Intel's 12th Gen Core K-SKU CPUs: PC building considerations, Memory and Overclocking knobs
Intel 12th Gen Core DIY matters: CPU, Coolers and Mobo aspects
Note: This article was first published on 28 October 2021.
Building a new Intel 12th Gen Core DIY machine?
If you haven't yet hopped on to the AMD Ryzen 5000 series processors, the new Intel 12th Gen Core K-SKU processors look to be formidable competitors and a worthy consideration. There are of course other factors like pricing and availability that could sway opinions in taking up one or the other in various markets, but before that becomes the focal point, we take a closer look at other practical aspects of Intel's new offering you might want to take note when trying to make the choice.
Larger package and a new socket
As our lead photo shows, the Intel 12th Gen Core processors are quite a bit larger than many of Intel's past processors. With up to 16 physical processing cores (8 P-cores + 8 E-cores) in a new hybrid architecture, massive amounts of cache, new PCIe 5.0 and DDR5 controllers and speedier interconnect fabric, it's no surprise that the 12th Gen Core processor requires a new LGA 1700 socket to pack the large die and the necessary pinouts to supports its interconnect requirements with the motherboard.
It goes without saying, the new processors require a new motherboard (and an updated chipset), but we'll get to that in a moment.
Intel's new processors have also made improvements in the processor packaging to assist the processor core to transfer heat out more efficiently. While the last two Core processor generations have made strides to have thinner processor dies and consequently increase the thickness of the integrated heat spreader, the difference is much more pronounced on the 12th Gen Core processors as the new Intel 7 process in conjunction with the change in die layout has resulted in a much thinner processor die. Additionally, Intel was also able to decrease the thickness of the solder thermal interface material (STIM) interfacing with the processor.
The result is that the thinner die and thinner STIM has allowed Intel to mount a much thicker integrated heat spreader, thus improving the thermal performance of the processor.
Will you need a new CPU cooler?
While we hear that some cooler brands are getting ready to supply adapters for your existing CPU coolers to make them compatible with the 12th Gen Core processors, it probably isn't a safe option.
The 12th Gen Core processor is quite a bit different in physical size, has a rectangular package rather than the squarish packages of the past, plus not to mention all the improvements made under the hood of the integrated heat spreader which might result in minor height differences between different generations of processors. Simply put, there are too many differences that could contribute to a less than desirable outcome from using older coolers with adapters to pair with the 12th Gen Core processors.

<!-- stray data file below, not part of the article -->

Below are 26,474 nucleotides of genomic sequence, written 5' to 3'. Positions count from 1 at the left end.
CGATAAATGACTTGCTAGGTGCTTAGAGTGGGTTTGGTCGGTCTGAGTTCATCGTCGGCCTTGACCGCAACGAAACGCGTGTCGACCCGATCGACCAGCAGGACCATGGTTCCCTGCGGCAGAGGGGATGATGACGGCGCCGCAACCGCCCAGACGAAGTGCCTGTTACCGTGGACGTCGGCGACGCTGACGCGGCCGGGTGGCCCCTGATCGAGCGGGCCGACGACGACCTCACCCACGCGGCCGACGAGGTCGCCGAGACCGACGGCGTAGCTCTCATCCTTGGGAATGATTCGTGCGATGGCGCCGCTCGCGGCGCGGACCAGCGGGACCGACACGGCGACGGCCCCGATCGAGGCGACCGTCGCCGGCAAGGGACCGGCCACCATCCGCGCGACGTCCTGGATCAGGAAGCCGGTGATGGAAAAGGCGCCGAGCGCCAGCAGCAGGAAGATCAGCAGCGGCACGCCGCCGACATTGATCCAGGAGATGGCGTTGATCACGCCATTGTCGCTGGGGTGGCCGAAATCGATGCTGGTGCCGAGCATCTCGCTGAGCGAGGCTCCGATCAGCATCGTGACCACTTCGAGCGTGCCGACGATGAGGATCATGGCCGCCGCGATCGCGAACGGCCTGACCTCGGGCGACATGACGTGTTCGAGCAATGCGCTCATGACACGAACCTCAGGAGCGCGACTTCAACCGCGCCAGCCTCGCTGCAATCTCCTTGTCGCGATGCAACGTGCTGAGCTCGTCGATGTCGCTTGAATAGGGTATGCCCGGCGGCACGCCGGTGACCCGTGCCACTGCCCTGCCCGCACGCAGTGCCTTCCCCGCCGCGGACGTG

Just days back, Hothardware reported on what WCCFTech came across and while it might be an image to smear one cooling brand over another in times of uncertainty, one can't deny that all of the changes above would result in not having the right pressure applied across your brand new 12th Gen Core processor when re-using older coolers.
Our take? Don't skimp on getting a certified cooler for your new processor. After all, you'll need to invest in several new components to get the best out of the processing platform, so add coolers to the equation.
Another recent development we've noted is some motherboard vendors like ASUS (at least for their Z690 boards), offer LGA 1200 mounting holes in addition to LGA 1700. This makes it easier to consider re-using an LGA 1200 cooler that has passed the manufacturer's certification to be used with an LGA 1700 socket-based processor like the 12th Gen Core CPUs.
The new Intel Z690 motherboard chipset
To accompany the new Intel 12th Gen Core processors, especially the high-end K-SKU variants, Intel has chosen to introduce the Intel Z690 chipset as the first of their Intel 600 series motherboard chipsets. Specifically, the Intel Z690 offers maximum overclocking potential with 12th Gen Core K-SKU processors by according you memory overclocking and base clock tweaking.
We'll get into more about the overclocking knobs offered by the new processor and platform further down, but let's first get acquainted with what else the Intel Z690 brings to the picture.
Though the new processor's capabilities like DDR5 and PCIe 5.0 necessitate a brand new motherboard, the Intel Z690 extends the unlocked 12th Gen Core processor's capabilities by giving it even more 'legs' through support for up to 12 PCIe Gen 4.0 lanes and 16 PCIe Gen 3.0 lanes, doubling the x8 DMI throughput from Gen 3.0 to 4.0, and increased bandwidth with up to quad USB 3.2 Gen 2x2 (20G) ports.
Interestingly and for the first time, Intel is bringing Intel Volume Management Device (VMD) to PC chipsets to simplify storage control by allowing direct control and management of NVMe-based SSDs from the PCIe bus without additional RAID controllers or other hardware adaptors. Initially designed for enterprise-grade management of NVMe SSDs connected to Intel Xeon CPUs, Intel VMD brings enterprise reliability, availability, and serviceability (RAS) features to NVMe SSDs, and it's now available on the Intel Z690 for enthusiasts too.
There's also the optional bits that some motherboard vendors might choose to pair to differentiate their offerings, such as Intel 2.5Gbps Ethernet capability, Intel Wi-Fi 6E and Intel Rapid Storage Technology (RST) to manage PCIe storage and RAID support as well as Intel Optane Memory to augment solid-state storage. These are par for the course since it has been introduced with Intel 10th Gen Core processors and Intel Z490 chipset as optional add-ons too.
Next up, memory configuration matters, and what's new in the realm of memory overclocking.